When a loved one dies, it is hard on those left behind. When someone passes due to the negligent acts of another, compensation may be awarded to provide financial assistance to those left behind and also to deter others from doing the same to someone else.

In order to file a wrongful death claim properly, it is important to understand the process in full. There are a few key factors attributed with a successful wrongful death claim in Georgia.

Who can file a wrongful death claim?

According to wrongful death laws in Georgia, there are certain individuals who are able to file wrongful death claims, including:

  • A spouse
  • Parents
  • Children

In special cases, there may be others who can file such a claim. For example, when a deceased person does not have a living spouse, parent or child, the executor of his or her estate may file a claim.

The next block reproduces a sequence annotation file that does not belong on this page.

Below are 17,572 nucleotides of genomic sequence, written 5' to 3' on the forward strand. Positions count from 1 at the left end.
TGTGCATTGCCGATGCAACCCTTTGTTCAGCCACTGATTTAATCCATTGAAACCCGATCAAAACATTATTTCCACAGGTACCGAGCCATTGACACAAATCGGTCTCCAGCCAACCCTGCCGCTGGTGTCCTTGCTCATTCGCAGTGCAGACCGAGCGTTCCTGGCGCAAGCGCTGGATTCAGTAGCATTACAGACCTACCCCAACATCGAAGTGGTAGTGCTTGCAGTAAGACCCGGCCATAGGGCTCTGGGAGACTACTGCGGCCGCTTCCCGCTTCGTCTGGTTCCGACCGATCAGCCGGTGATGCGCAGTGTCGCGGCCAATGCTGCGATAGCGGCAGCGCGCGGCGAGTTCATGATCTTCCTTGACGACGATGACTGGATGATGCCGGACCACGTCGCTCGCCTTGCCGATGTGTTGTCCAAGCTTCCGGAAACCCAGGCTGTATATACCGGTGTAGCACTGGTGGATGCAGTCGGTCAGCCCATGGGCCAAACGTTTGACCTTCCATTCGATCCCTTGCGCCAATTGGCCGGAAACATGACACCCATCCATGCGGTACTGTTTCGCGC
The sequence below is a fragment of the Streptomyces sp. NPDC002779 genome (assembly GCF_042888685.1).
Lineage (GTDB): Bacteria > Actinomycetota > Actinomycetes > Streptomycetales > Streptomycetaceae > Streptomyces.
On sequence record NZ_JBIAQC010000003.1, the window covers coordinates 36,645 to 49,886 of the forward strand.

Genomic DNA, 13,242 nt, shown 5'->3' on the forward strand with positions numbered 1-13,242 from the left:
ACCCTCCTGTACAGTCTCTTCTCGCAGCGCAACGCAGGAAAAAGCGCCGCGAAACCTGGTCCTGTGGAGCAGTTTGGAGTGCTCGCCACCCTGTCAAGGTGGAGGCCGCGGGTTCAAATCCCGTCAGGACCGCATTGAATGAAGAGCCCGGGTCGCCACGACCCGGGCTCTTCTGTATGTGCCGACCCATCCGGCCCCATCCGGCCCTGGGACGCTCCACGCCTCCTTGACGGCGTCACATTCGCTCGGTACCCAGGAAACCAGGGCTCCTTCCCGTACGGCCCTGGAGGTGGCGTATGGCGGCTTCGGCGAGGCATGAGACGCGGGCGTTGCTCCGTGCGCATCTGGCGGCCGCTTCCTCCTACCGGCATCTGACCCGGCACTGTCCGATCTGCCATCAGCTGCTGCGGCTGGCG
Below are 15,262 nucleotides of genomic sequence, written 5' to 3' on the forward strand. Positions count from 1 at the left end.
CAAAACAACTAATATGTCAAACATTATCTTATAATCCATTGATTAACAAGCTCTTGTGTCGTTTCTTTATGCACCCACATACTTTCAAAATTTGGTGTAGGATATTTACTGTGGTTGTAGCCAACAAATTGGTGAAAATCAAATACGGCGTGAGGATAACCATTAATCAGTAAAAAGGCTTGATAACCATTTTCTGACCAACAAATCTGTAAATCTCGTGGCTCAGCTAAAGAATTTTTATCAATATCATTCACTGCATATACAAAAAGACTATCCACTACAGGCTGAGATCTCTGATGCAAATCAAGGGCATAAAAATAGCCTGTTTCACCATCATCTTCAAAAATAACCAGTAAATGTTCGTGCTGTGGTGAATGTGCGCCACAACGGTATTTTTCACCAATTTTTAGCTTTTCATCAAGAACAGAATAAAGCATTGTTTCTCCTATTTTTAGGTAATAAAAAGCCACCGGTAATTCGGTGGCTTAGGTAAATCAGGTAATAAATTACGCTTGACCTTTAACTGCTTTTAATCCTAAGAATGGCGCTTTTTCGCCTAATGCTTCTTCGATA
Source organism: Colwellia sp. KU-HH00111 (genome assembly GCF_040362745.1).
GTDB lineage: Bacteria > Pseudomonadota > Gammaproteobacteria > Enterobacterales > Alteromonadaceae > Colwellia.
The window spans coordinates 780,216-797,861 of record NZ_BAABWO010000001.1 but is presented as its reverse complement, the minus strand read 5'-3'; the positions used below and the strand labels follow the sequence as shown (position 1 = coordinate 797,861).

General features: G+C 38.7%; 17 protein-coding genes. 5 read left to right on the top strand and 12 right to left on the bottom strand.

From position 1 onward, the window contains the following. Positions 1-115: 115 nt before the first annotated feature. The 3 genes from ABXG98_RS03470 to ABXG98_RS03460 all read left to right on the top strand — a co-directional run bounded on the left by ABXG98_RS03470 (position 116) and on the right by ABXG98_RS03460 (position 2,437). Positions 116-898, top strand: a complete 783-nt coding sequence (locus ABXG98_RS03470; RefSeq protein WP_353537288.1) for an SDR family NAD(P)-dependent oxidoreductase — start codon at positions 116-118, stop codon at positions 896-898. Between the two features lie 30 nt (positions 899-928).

What level of proof is needed in a wrongful death claim?

In Georgia, the claimant must prove that the defendant’s negligence contributed to the death. It is important to understand that the claimant does not have to prove that the defendant caused the death beyond a shadow of a doubt. This may make the proving process easier than other negligence cases; however, collecting and presenting proper evidence is still crucial.

How much time do I have to file a wrongful death claim?

Family members may need some time to grieve their loved one before embarking upon the claims process. This is understandable, and the court does provide some leniency. The statute of limitations on a wrongful death case is two years.

However, waiting too long may present some issues. Particularly when it comes to gathering evidence, family members may lose certain evidence if they wait too long. For instance, in the case of a car accident, skid marks may fade or wash away, witnesses may not remember the incident as vividly, and more. 

For many who are grieving, it is beneficial to let a legal professional take over the legal aspects of the case. This gives the family time and energy to start their recovery.